Most high frequency trading systems encourage bad money management by exposing their account to an unhealthy amount of risk. Generally, a high frequency trading system requires you to risk too much for the small gains. The risk reward ratios are usually in the negative, a serious red flag in my books.
In fact, the losses are so much bigger than the wins that one losing trade can put you in a deep hole that’s very hard to climb out of.
For example, a high frequency trader might risk twenty pips to gain five pips. That’s a negative risk/reward ratio of 4:1. To put that in perspective, one losing trade will set a scalper back four risk-factors.
The scalper’s next four trades will need to be successful in order to get the account back to the ‘break even’ stage.
Of course, that’s assuming the same lot sizing is being used on all the trades. High frequency traders also tend to use irregular money management, probably due to the fact that decisions are made quickly and ‘on the fly’.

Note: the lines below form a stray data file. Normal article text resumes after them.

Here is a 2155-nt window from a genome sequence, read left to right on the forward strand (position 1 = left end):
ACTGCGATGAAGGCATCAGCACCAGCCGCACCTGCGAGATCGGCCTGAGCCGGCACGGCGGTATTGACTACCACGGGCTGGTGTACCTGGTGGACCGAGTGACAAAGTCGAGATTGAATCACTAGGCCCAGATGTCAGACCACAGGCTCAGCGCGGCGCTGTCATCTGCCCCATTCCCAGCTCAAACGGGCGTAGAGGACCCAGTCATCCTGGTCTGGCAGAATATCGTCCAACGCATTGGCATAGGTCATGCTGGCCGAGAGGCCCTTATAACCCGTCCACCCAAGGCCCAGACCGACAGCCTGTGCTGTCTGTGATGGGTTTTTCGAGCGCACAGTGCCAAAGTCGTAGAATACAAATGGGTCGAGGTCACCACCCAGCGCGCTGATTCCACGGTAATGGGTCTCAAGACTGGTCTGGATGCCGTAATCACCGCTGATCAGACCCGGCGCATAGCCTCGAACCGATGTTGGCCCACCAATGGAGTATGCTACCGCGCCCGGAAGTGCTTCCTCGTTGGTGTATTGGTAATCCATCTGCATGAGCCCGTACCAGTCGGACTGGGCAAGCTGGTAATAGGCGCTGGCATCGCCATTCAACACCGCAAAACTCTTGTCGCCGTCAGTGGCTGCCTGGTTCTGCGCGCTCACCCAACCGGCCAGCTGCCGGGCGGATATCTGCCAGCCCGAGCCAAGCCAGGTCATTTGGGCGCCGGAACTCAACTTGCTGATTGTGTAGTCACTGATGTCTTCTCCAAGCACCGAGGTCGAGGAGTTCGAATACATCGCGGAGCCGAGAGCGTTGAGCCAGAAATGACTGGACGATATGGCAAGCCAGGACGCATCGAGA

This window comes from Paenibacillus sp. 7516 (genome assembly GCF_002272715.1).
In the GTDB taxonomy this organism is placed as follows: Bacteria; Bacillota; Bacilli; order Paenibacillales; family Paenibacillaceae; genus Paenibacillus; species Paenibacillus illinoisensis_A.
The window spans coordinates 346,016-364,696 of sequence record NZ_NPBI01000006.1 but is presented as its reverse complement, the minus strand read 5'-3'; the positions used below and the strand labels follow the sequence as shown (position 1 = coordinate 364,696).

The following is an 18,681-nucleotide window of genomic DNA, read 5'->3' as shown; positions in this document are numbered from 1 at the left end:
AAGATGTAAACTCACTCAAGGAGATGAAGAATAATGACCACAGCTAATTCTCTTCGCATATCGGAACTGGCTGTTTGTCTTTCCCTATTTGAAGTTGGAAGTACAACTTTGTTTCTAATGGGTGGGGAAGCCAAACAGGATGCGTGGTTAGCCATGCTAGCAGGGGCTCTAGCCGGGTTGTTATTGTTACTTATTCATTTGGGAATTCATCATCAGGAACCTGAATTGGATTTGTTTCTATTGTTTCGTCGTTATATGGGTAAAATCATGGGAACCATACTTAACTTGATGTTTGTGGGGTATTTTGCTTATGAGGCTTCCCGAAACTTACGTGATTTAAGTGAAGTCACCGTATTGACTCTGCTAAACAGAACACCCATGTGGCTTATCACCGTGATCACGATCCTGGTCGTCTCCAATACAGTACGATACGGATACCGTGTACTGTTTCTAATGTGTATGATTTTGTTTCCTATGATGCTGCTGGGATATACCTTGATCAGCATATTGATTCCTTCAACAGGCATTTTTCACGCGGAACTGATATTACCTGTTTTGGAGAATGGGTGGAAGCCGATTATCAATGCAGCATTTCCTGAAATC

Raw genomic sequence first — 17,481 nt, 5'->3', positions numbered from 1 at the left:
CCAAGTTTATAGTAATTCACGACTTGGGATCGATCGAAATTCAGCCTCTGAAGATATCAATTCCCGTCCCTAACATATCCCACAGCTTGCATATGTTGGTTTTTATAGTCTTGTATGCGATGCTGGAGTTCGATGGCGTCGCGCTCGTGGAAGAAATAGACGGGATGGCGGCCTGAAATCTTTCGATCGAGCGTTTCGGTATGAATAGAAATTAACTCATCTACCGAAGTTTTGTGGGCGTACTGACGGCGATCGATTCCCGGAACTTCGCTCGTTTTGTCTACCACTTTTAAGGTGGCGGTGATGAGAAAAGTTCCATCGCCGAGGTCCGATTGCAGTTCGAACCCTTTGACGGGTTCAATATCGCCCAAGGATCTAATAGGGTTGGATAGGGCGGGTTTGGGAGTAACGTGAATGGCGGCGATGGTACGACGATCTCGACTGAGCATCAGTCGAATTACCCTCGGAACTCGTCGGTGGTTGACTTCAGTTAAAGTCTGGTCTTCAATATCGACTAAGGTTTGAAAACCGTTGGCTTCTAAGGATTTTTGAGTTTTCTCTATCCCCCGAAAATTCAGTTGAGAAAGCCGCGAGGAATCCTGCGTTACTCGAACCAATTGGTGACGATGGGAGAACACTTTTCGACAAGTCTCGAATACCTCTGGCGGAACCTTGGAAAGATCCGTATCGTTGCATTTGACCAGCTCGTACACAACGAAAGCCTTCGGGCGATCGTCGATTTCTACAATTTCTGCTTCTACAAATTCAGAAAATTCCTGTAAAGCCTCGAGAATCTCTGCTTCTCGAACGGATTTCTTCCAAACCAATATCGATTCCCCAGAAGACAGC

High frequency trading can go pear-shaped fast, it’s frightening. For one, the chances of your next four trades being successful are against you. The margin of error allowed in this example is only twenty pips.
That’s not much at all considering that the average day-to-day market volatility is three times greater than that. The market only needs to hiccup in the wrong direction and the trade is stopped-out. While the high frequency trader is trying to recover from losses, every single stop-out makes the hole, four risk-factors deeper.
To make a negative risk/reward system work, you must amass an overwhelming amount of winning trades over losing trades. Suffering a loss at any time is a huge setback.
The desperation and pressure builds immensely when high frequency trading strategies push accounts ‘into the red’. This starts to induce stress which grows into irrational and emotional Forex trading mistakes.
No high frequency trading system (or any trading system, in my opinion) is going to work in the long run unless the risk/reward ratios are in the positive.